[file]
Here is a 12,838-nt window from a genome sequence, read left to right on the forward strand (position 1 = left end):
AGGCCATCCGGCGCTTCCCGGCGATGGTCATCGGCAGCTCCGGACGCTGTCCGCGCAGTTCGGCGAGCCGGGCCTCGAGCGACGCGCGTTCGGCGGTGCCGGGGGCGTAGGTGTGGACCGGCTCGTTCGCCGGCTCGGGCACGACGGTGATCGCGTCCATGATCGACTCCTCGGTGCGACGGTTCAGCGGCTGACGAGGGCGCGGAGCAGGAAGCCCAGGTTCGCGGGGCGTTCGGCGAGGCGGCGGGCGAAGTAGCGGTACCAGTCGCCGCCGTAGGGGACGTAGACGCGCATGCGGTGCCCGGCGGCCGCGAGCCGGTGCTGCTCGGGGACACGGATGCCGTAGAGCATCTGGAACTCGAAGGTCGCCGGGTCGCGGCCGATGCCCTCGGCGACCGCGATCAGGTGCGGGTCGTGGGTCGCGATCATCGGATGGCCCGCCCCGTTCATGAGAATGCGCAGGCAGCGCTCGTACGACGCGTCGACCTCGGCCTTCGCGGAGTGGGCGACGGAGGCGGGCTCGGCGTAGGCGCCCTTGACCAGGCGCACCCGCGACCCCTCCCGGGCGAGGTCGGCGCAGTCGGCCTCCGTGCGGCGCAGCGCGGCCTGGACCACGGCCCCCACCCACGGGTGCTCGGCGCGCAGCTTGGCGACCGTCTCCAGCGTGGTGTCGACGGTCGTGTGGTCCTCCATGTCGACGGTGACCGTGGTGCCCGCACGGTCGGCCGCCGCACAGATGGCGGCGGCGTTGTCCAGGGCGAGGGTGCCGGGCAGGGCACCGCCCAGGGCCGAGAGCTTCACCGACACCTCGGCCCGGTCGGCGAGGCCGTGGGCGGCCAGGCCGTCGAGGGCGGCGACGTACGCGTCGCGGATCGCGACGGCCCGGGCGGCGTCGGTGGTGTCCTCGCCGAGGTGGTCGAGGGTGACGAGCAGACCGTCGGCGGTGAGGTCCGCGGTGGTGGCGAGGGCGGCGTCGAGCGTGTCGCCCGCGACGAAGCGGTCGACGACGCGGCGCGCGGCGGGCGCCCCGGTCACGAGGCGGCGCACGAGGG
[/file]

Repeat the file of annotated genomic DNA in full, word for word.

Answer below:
Here is a 12,838-nt window from a genome sequence, read left to right on the forward strand (position 1 = left end):
AGGCCATCCGGCGCTTCCCGGCGATGGTCATCGGCAGCTCCGGACGCTGTCCGCGCAGTTCGGCGAGCCGGGCCTCGAGCGACGCGCGTTCGGCGGTGCCGGGGGCGTAGGTGTGGACCGGCTCGTTCGCCGGCTCGGGCACGACGGTGATCGCGTCCATGATCGACTCCTCGGTGCGACGGTTCAGCGGCTGACGAGGGCGCGGAGCAGGAAGCCCAGGTTCGCGGGGCGTTCGGCGAGGCGGCGGGCGAAGTAGCGGTACCAGTCGCCGCCGTAGGGGACGTAGACGCGCATGCGGTGCCCGGCGGCCGCGAGCCGGTGCTGCTCGGGGACACGGATGCCGTAGAGCATCTGGAACTCGAAGGTCGCCGGGTCGCGGCCGATGCCCTCGGCGACCGCGATCAGGTGCGGGTCGTGGGTCGCGATCATCGGATGGCCCGCCCCGTTCATGAGAATGCGCAGGCAGCGCTCGTACGACGCGTCGACCTCGGCCTTCGCGGAGTGGGCGACGGAGGCGGGCTCGGCGTAGGCGCCCTTGACCAGGCGCACCCGCGACCCCTCCCGGGCGAGGTCGGCGCAGTCGGCCTCCGTGCGGCGCAGCGCGGCCTGGACCACGGCCCCCACCCACGGGTGCTCGGCGCGCAGCTTGGCGACCGTCTCCAGCGTGGTGTCGACGGTCGTGTGGTCCTCCATGTCGACGGTGACCGTGGTGCCCGCACGGTCGGCCGCCGCACAGATGGCGGCGGCGTTGTCCAGGGCGAGGGTGCCGGGCAGGGCACCGCCCAGGGCCGAGAGCTTCACCGACACCTCGGCCCGGTCGGCGAGGCCGTGGGCGGCCAGGCCGTCGAGGGCGGCGACGTACGCGTCGCGGATCGCGACGGCCCGGGCGGCGTCGGTGGTGTCCTCGCCGAGGTGGTCGAGGGTGACGAGCAGACCGTCGGCGGTGAGGTCCGCGGTGGTGGCGAGGGCGGCGTCGAGCGTGTCGCCCGCGACGAAGCGGTCGACGACGCGGCGCGCGGCGGGCGCCCCGGTCACGAGGCGGCGCACGAGGG